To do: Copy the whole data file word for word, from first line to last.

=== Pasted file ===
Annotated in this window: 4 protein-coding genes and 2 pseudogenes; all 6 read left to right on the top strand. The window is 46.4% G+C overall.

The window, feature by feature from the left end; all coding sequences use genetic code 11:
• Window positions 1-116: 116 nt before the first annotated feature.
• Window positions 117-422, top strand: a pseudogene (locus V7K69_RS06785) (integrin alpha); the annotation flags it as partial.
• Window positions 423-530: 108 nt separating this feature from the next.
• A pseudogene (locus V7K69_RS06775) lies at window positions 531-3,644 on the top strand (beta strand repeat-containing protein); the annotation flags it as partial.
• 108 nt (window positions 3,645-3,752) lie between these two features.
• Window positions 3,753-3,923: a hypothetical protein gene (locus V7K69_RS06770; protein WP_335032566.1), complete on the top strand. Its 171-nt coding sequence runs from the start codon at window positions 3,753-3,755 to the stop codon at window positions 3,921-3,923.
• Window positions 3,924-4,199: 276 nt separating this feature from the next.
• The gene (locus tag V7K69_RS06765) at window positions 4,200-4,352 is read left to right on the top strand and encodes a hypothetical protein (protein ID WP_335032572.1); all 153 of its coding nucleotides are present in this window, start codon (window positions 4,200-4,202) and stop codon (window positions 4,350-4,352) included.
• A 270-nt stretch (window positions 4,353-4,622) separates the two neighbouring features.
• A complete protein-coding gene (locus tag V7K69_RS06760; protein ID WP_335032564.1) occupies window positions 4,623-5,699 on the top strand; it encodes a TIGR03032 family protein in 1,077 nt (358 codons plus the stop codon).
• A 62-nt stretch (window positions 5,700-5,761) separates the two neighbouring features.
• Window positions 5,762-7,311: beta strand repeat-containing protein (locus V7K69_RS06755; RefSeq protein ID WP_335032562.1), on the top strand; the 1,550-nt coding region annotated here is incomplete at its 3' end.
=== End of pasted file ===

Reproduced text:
Annotated in this window: 4 protein-coding genes and 2 pseudogenes; all 6 read left to right on the top strand. The window is 46.4% G+C overall.

The window, feature by feature from the left end; all coding sequences use genetic code 11:
• Window positions 1-116: 116 nt before the first annotated feature.
• Window positions 117-422, top strand: a pseudogene (locus V7K69_RS06785) (integrin alpha); the annotation flags it as partial.
• Window positions 423-530: 108 nt separating this feature from the next.
• A pseudogene (locus V7K69_RS06775) lies at window positions 531-3,644 on the top strand (beta strand repeat-containing protein); the annotation flags it as partial.
• 108 nt (window positions 3,645-3,752) lie between these two features.
• Window positions 3,753-3,923: a hypothetical protein gene (locus V7K69_RS06770; protein WP_335032566.1), complete on the top strand. Its 171-nt coding sequence runs from the start codon at window positions 3,753-3,755 to the stop codon at window positions 3,921-3,923.
• Window positions 3,924-4,199: 276 nt separating this feature from the next.
• The gene (locus tag V7K69_RS06765) at window positions 4,200-4,352 is read left to right on the top strand and encodes a hypothetical protein (protein ID WP_335032572.1); all 153 of its coding nucleotides are present in this window, start codon (window positions 4,200-4,202) and stop codon (window positions 4,350-4,352) included.
• A 270-nt stretch (window positions 4,353-4,622) separates the two neighbouring features.
• A complete protein-coding gene (locus tag V7K69_RS06760; protein ID WP_335032564.1) occupies window positions 4,623-5,699 on the top strand; it encodes a TIGR03032 family protein in 1,077 nt (358 codons plus the stop codon).
• A 62-nt stretch (window positions 5,700-5,761) separates the two neighbouring features.
• Window positions 5,762-7,311: beta strand repeat-containing protein (locus V7K69_RS06755; RefSeq protein ID WP_335032562.1), on the top strand; the 1,550-nt coding region annotated here is incomplete at its 3' end.